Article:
If your loved one is currently in a skilled-nursing facility and you notice one or more signs of nursing home neglect or abuse including sudden weight change, out-of-the-ordinary behaviors, unresponsiveness or lassitude, unexplained injuries or obvious signs of poor hygiene, it is important not to ignore the situation. By law, the management at your loved one’s nursing home is required to address any concerns you may have regarding the care of your elderly relative or parent and it must have a written policy regarding this issue. Both you and the resident should ask for this information at the time your loved one makes a decision regarding a nursing home, and you should take the time to become familiar with it.
While you may ask your loved one about the situation if you observe signs of nursing home neglect or abuse, be aware that even patients who have the metal capacity to identify a problem may be hesitant to do so for fear of adverse consequences. In some situations, it can be due to a misplaced sense of loyalty to the staff at the nursing home, not wanting to be viewed as a complainer, fear of revenge from the abuser, or adhering to the notion that people should simply accept what happens to them.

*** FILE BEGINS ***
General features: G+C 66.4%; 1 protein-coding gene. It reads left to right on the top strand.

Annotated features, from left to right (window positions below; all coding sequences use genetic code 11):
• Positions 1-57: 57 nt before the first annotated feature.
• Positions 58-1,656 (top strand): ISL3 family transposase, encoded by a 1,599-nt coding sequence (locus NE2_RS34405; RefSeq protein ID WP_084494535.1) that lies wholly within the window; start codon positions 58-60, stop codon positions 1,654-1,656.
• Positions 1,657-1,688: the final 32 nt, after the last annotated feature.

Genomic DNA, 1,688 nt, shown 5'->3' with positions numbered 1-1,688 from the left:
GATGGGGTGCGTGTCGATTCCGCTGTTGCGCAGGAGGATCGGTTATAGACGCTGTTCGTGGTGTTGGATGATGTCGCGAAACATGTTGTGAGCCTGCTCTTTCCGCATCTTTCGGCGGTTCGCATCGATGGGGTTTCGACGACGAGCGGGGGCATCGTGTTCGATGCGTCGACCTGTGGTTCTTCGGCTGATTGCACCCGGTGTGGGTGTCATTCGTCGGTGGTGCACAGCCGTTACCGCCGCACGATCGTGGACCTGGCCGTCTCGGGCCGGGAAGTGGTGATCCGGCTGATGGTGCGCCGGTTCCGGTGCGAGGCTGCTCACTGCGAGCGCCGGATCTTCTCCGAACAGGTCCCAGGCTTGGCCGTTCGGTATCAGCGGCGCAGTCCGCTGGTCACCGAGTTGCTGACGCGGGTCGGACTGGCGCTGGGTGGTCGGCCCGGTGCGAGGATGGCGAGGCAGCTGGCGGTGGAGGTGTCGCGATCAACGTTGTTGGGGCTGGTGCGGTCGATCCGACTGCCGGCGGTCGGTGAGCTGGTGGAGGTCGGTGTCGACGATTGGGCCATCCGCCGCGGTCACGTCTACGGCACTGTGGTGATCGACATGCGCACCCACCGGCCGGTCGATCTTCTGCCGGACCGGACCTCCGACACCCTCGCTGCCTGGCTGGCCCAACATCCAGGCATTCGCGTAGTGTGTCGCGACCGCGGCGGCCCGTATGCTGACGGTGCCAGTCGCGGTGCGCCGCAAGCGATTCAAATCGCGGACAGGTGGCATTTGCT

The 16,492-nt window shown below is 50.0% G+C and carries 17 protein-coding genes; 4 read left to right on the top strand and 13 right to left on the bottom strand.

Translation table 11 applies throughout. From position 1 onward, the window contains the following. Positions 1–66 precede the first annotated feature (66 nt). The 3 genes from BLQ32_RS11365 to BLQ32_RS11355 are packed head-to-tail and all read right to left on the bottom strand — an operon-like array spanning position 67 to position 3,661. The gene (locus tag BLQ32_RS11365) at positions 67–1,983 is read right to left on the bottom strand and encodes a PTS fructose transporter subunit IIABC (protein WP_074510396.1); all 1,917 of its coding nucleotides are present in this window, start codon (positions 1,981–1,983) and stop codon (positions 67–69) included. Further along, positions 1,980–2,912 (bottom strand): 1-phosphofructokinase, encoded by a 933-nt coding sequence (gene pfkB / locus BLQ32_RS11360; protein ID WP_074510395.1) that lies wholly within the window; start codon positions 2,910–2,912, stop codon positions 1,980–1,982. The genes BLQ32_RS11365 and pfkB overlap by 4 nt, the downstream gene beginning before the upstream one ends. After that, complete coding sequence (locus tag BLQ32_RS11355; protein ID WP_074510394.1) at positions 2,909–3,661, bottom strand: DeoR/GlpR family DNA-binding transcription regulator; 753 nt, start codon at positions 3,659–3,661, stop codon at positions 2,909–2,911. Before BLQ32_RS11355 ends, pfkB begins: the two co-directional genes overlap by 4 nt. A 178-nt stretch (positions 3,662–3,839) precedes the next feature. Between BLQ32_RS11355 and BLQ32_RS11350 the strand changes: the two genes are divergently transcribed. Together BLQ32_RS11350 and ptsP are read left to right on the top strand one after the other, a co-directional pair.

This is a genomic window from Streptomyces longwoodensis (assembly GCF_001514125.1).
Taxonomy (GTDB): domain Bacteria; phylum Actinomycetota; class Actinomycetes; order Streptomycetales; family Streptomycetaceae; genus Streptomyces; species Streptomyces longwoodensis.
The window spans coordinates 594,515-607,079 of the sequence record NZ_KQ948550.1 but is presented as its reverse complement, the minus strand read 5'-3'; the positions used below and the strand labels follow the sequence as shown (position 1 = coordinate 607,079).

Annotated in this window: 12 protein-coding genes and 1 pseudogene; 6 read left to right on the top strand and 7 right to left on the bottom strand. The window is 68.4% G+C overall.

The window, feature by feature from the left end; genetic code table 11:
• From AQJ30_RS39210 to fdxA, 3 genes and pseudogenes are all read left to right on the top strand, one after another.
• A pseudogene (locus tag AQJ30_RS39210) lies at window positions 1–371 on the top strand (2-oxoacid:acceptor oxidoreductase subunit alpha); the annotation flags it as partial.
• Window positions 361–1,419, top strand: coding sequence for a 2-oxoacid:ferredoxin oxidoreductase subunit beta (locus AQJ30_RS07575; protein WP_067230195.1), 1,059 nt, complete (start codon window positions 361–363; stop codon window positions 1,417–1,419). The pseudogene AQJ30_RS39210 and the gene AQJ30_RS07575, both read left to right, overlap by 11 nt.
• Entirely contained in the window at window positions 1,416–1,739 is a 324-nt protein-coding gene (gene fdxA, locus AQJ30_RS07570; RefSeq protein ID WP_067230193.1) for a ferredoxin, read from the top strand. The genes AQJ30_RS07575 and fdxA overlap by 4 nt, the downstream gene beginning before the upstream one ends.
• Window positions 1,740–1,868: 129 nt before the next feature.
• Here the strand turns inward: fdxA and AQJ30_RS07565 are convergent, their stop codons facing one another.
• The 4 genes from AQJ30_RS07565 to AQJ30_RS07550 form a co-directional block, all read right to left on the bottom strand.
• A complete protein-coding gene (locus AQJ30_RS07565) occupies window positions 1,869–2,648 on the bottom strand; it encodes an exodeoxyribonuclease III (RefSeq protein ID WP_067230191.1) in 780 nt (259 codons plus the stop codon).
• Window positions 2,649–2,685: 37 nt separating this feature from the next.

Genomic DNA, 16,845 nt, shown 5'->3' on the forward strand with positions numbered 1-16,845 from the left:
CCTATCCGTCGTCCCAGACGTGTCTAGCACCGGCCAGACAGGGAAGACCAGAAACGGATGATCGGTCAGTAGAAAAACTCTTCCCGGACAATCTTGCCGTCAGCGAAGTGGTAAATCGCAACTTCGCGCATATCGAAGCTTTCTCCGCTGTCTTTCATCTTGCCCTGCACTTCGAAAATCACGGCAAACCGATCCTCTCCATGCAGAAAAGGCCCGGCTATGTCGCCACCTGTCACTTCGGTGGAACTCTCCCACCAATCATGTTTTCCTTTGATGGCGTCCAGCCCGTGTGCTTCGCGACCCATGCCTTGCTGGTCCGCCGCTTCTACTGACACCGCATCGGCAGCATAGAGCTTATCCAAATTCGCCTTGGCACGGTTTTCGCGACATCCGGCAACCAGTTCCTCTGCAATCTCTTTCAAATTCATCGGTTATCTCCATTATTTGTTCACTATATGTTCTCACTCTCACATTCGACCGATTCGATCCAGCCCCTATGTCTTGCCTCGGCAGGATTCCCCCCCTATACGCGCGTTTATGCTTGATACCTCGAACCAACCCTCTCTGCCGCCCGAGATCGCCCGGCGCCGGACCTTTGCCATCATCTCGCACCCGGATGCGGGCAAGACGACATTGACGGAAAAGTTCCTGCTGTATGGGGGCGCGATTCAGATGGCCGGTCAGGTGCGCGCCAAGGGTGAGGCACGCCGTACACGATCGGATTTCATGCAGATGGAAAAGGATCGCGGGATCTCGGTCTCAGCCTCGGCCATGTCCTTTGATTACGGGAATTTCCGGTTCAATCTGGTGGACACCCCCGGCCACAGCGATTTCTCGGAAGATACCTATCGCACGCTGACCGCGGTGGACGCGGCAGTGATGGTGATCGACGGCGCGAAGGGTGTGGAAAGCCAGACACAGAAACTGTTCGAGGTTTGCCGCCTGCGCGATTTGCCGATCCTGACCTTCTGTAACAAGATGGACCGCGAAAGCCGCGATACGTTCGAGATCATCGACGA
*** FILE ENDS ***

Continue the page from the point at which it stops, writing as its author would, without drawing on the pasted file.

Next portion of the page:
If you come to see a resident during posted visiting hours and you find that a staff member delays your visit or refuses it entirely, or if he or she refuses to leave you alone with the resident, your first step should be to discuss the situation with the supervisor or manager of the facility. If this is not possible during your visit, leave a note and follow up with a telephone call as soon as possible.
It is best to confront the administration at the nursing home first unless you have a legitimate reason to believe that your loved one’s life is in imminent danger. In this case, immediately call 911 and report the situation. Remember that although you are not yet taking legal action, the facility will still be presumed innocent until proven guilty. Although you are most likely feeling a myriad of emotions, it is important to remain calm and address the supervisor or manager in a professional manner. Allow him or her the opportunity to investigate your concerns and/or explain the situation.
If you feel as though the explanation is unsatisfactory or if your loved one’s condition worsens, contact the appropriate state agency and file a complaint. Visit the website of the National Council on Aging to contact your state’s Adult Protective Services department. Additionally, consider seeking legal advice from a nursing home abuse lawyer to learn more about your legal rights.
If you or someone you love may be suffering from nursing home neglect or abuse, contact Gladstein Law Firm, PLLC. We will provide you with a free consultation, review your situation, inform you of your legal rights and options, and work to help you or your loved one seek the compensation to which you may be entitled.